For the past 48 hours I have been walking around San Francisco with my husband and feeling every bit like we were in Paris, France. From our lunch at the Grand Café Brasserie & Bar on Taylor Street to the Picasso exhibit we toured at the de Young Museum, I could only marvel at the similarities of the two cities (wide streets, pollard trees, great shopping…”que dire de plus?” (French for “need I say more?”)).
As we left the de Young, I turned to my husband and asked, “doesn’t this feel like Paris?” Not yet feeling the vibe, he answered with a shrug, and we continued walking into the Golden Gate Park (which seemed to me to be like the Jardin de Luxembourg). It was only when we stopped at the Music Concourse to listen to a lone accordionist playing Midnight in Paris that my husband finally felt it. Voila! So bowled over was my lovely Irish husband that he suggested we sit on two of the many white folding chairs before us and enjoy the moment.
Of course the magic got me thinking and, while he soaked up the atmosphere, I whipped out my trusty iPhone and googled “Is Paris like San Francisco?”. Sure enough, it seems, I’m not the only folles américaines (crazy American). San Francisco is not only twinned with Paris as sister-cities, it has often been called The Paris of the West.
In fact, in 1896, the mayor of San Francisco, James D. Phelan (the son of Irish immigrants) became interested in remaking San Francisco into a grand and modern version of Paris and is often credited with giving San Francisco its charming nickname. In 1915, Alma Spreckels, the wife of sugar magnate Adolph B. Spreckels, convinced her husband to recapture the beauty of the Palais de la Légion d’Honneur in Paris by building the Palace of the Legion of Honor in San Francisco’s Lincoln Park. The project was completed on Armistice Day 1924 and, in keeping with the wishes of the Spreckels, to “honor the dead while serving the living,” it was accepted by the city of San Francisco as a museum and was dedicated to the memory of the California men who lost their lives on the battlefields of France during World War I. And finally, in more modern times, San Francisco has been compared to Paris in terms of its gastronomy, its attitude towards gay life (think the Marais), the undeniable fact that it’s a “walking city”, and its multi-cultural diversity.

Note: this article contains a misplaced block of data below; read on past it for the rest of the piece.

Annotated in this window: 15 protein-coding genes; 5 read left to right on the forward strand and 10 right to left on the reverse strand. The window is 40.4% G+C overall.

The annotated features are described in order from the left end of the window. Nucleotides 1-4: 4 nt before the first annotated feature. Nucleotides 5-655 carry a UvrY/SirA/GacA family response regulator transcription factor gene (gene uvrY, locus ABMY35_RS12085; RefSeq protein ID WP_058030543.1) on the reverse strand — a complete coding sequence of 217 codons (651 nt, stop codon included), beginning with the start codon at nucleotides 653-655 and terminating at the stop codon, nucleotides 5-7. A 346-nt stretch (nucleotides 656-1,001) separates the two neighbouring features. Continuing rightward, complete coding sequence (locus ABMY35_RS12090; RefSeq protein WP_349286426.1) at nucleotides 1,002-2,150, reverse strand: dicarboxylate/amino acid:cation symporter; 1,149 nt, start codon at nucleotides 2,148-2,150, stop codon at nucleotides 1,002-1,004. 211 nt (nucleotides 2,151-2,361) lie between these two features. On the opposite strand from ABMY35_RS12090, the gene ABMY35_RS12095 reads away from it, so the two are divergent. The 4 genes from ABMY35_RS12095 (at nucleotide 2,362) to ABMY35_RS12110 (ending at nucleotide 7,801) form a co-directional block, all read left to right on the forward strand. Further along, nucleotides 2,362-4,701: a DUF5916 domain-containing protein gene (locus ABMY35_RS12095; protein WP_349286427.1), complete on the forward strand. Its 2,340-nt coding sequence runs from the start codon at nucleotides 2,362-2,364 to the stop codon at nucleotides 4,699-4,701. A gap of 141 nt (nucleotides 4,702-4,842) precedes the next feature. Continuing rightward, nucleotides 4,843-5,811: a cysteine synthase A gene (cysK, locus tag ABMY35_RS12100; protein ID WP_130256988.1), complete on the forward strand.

Unfortunately my husband and I are only able to spend two days getting to know this more unusual side of San Francisco but I have to say it’s been une expérience fantastique!